Peaks and troughs of a Second Life

July 20, 2007

Name : Maggi Savin-Baden

Age : Young enough to have climbed 36 4,000 metre peaks before I had children.

Job : Director of the Learning Innovation Group and professor of Higher Education Research, Coventry University.

Salary : Not enough to keep me in wine.

Practical training/education : I began working in higher education in 1986, but have also run my own consultancy business. My main research and writing has been in the field of problem-based learning.

Working hours and conditions : I tend to get into work at about 7.30am so I have a bit of space to think and write. When I'm in Coventry I go home about 4pm to have some family life, but often catch up when the small ones are asleep. I'm doing an MSc in digital technologies in my spare time, working on it in the evenings.

Number of students you teach : I teach first-year research methods, which is hugely enjoyable, largely because they hate it and I see it as a challenge to get them interested. I teach on the master's programme and also have a few PhD students.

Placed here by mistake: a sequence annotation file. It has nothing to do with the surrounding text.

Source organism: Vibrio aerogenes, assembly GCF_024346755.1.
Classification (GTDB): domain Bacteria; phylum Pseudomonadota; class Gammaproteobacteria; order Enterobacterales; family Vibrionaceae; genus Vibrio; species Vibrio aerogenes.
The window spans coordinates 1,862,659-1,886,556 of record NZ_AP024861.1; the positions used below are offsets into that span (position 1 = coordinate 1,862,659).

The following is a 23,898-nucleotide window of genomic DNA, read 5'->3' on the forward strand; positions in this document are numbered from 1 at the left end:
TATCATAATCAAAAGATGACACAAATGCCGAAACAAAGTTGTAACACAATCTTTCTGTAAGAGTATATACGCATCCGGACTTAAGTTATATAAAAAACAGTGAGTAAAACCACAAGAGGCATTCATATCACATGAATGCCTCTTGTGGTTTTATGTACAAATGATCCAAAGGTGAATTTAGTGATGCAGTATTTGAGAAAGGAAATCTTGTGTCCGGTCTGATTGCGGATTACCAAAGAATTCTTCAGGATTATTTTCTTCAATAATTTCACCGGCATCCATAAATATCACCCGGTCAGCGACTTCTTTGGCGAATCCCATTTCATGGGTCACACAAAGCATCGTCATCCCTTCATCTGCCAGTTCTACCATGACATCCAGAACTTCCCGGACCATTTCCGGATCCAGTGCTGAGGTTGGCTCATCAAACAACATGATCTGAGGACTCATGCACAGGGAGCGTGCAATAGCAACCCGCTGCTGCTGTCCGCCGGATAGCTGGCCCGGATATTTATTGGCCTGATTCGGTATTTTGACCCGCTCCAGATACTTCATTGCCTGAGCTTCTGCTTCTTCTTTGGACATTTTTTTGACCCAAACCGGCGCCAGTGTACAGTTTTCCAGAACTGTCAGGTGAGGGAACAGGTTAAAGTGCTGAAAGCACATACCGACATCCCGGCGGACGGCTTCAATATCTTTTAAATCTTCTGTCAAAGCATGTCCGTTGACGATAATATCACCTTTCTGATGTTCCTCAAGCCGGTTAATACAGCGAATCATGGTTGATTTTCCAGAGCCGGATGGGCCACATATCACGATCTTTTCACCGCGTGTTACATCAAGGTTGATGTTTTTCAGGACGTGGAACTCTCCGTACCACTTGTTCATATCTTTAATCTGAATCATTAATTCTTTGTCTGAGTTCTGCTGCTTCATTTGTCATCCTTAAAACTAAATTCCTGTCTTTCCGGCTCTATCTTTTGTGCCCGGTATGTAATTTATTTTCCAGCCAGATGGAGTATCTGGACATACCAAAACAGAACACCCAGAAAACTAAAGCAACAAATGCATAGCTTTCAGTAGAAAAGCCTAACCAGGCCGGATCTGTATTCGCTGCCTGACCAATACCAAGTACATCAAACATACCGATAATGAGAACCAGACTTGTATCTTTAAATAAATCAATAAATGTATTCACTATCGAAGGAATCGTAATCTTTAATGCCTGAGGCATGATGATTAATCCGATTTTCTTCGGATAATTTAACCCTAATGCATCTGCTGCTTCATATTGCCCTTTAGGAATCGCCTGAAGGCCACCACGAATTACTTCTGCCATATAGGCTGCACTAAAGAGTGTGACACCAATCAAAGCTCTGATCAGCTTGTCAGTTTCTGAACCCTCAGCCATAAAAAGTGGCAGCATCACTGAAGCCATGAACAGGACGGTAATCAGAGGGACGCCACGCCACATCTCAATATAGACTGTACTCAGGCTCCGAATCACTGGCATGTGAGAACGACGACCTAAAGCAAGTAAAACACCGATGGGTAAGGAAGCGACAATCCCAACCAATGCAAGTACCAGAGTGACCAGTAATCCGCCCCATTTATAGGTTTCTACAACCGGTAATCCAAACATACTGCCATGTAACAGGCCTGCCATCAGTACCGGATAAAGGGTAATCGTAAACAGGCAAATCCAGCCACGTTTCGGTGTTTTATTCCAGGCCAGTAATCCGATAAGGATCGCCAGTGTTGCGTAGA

Biggest challenge this year : Getting Coventry's Second Life Island up and running. It has meant working across all departments, dealing with designing buildings and working with staff to develop imaginative and pedagogically sound ways of starting courses and learning in Second Life.

How you solved it : I am not sure I have yet. It seems to fill my every waking hour - partly because of the projects connected with it and the launch of the Island and the courses in September.

What university facilities do you use? We have a fabulous physiotherapist in the sports centre who unlocks my back after too much time writing.

Do you socialise with people at the university? I am a member of an academic reading group and also socialise with others who have passion for debate, share pedagogic interests or are mad enough to be studying part-time.

Who are the most difficult people you deal with professionally and how do you cope with them? I suppose people who ask long, involved and ego-centred questions after a talk. I try to be pleasant, choose a bit that I can answer, and move swiftly on.

Best excuses for bad behaviour you have heard : "I didn't realise I was replying to a whole discussion list." You'll find this is part of the vice chancellor's new initiative.

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